A third of Native American ancestry could be from ancient Europe

A third of Native American ancestry could be from ancient Europe


The DNA of a Siberian boy who died 24,000 years ago has revealed that he is closely related to modern Native Americans, but that his ancestors lived in Europe or western Asia.



The consensus view was that the ancestors of Native Americans mainly originated in East Asia.  As the ice sheets covering the Northern Hemisphere began to retreat around 16,000 years ago, some migrated by navigating the coastlines from East Asia into the Americas.  Others came via the Beringia land bridge which, exposed by lower sea levels, joined present-day Siberia and Alaska and stretched for several hundred miles into both the East Asian and North American continents.

Previous DNA studies of living Native Americans have strongly supported their East Asian ancestry.  It had been generally assumed that where admixed western Eurasian genetic signatures did exist, they come from colonial times when European settlers mixed with the indigenous population.

However, ancient DNA from the arm bone of a 4 year-old boy who lived by Siberia’s BelayaRiver is causing a re-think.  His grave was discovered by Russian archaeologists near the village of Mal’ta in the 1920s, and was found adorned with flint tools, pendants, and a sprinkling of ochre.  Geneticist Eske Willerslev of the University of Copenhagen radiocarbon dated the bone sample and used it to sequence the boy’s genome – the oldest complete genome of a modern human sequenced to date.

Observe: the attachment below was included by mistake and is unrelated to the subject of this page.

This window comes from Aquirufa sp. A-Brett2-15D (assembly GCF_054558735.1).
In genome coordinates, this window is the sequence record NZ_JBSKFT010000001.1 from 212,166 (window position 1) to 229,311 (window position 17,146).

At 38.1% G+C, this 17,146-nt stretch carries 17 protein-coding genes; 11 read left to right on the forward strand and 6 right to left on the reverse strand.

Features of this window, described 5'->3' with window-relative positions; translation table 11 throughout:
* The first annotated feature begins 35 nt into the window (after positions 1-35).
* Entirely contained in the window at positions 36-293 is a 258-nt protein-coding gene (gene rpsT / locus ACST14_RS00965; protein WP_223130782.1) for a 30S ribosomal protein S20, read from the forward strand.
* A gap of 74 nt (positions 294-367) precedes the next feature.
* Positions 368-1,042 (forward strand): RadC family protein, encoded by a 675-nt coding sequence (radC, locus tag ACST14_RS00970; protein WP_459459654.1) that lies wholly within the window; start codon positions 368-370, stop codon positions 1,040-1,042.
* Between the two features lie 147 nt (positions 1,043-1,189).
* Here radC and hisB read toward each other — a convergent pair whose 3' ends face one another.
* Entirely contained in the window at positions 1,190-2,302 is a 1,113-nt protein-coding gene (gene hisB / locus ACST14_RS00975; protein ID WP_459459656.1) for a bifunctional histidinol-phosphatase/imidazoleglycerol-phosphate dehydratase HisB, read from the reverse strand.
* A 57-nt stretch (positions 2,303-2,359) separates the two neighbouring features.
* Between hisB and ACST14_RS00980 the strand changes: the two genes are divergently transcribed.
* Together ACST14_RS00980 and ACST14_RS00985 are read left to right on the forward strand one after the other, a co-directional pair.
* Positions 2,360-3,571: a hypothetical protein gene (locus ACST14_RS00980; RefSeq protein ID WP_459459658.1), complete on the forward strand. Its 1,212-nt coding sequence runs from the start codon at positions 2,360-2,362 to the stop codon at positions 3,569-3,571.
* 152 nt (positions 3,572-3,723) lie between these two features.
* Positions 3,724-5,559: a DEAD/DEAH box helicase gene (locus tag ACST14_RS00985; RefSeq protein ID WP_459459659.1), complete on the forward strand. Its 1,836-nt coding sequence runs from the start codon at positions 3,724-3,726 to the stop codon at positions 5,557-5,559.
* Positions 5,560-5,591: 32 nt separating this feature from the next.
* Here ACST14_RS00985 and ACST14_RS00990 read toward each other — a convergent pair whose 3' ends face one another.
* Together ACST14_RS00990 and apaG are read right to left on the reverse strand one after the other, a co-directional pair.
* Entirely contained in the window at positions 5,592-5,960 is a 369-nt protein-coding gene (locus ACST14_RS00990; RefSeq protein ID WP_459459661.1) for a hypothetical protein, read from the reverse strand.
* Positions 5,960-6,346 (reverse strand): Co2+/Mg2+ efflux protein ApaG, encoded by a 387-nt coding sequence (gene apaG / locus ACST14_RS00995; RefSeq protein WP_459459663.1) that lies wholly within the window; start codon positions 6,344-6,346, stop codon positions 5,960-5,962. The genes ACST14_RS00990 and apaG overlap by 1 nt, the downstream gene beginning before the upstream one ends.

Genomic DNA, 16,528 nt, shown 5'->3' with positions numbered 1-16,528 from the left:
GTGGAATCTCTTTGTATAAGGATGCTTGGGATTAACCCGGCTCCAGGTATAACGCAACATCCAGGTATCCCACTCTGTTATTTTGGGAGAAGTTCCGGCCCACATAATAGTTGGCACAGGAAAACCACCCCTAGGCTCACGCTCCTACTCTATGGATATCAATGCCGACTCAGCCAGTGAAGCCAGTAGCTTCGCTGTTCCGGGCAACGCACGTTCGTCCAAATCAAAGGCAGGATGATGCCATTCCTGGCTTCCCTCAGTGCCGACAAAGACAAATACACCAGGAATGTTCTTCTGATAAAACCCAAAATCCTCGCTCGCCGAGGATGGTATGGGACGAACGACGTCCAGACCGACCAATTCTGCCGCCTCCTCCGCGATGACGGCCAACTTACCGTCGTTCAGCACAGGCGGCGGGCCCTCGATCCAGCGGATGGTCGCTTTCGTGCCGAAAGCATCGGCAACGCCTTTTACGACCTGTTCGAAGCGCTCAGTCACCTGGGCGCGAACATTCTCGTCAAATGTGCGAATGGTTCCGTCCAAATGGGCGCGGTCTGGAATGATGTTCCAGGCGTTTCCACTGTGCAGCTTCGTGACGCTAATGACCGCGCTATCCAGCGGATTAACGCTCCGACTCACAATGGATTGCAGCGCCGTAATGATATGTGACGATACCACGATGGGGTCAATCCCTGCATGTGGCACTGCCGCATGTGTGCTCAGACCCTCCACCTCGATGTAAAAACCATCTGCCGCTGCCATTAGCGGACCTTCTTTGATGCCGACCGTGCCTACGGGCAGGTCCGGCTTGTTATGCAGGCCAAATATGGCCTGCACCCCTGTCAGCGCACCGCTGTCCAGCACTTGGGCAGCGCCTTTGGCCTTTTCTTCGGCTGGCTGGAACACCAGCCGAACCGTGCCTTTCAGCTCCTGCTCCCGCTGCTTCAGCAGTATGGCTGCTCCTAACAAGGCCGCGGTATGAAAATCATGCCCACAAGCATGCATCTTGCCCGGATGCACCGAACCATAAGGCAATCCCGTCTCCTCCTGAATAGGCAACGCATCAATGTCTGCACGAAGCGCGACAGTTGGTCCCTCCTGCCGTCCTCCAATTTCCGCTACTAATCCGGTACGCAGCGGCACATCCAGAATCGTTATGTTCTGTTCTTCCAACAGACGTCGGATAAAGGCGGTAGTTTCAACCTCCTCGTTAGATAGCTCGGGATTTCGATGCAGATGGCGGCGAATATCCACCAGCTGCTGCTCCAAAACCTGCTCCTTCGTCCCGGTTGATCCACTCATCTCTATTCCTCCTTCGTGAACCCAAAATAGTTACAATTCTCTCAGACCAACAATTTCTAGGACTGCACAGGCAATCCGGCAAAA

Willerslev’s team found that a portion of the boy’s genome is shared only by modern Native Americans and no other groups.  In fact, nearly all indigenous people from North and South America were equally related to the Mal’ta boy, indicating that he represented very deep Native American roots.  Yet his Y chromosome belongs to haplogroup R and his mitochondrial DNA to haplogroup U, found almost exclusively in populations living west of the Altai Mountains.  The boy’s genome showed no connection to modern East Asians.

“This was kind of puzzling at first,” said Willerslev, but could be explained by a simple scenario: some time before 24,000 years ago, the ancestors of Native Americans and the ancestors of today’s East Asians split into distinct groups.  The Mal’ta boy was part of a population of Native American ancestors who moved into Siberia from Europe or west Asia.  Some time after the Mal’ta boy died, his population mixed with the East Asians.  This admixed population then made its way to the Americas.

Consequently, said Willerslev, “his DNA shows close ties to those of today’s Native Americans – yet he apparently descended not from East Asians, but from people who had lived in Europe or western Asia.  The finding suggests that about a third of the ancestry of today’s Native Americans can be traced to western Eurasia.  The west Eurasian signatures that we very often find in today’s Native Americans don’t all come from postcolonial admixture.  Some of them are ancient.”

Willerslev said his team will now concentrate on sequencing the genomes of ancient skeletons “further west.”

Source: Science Magazine



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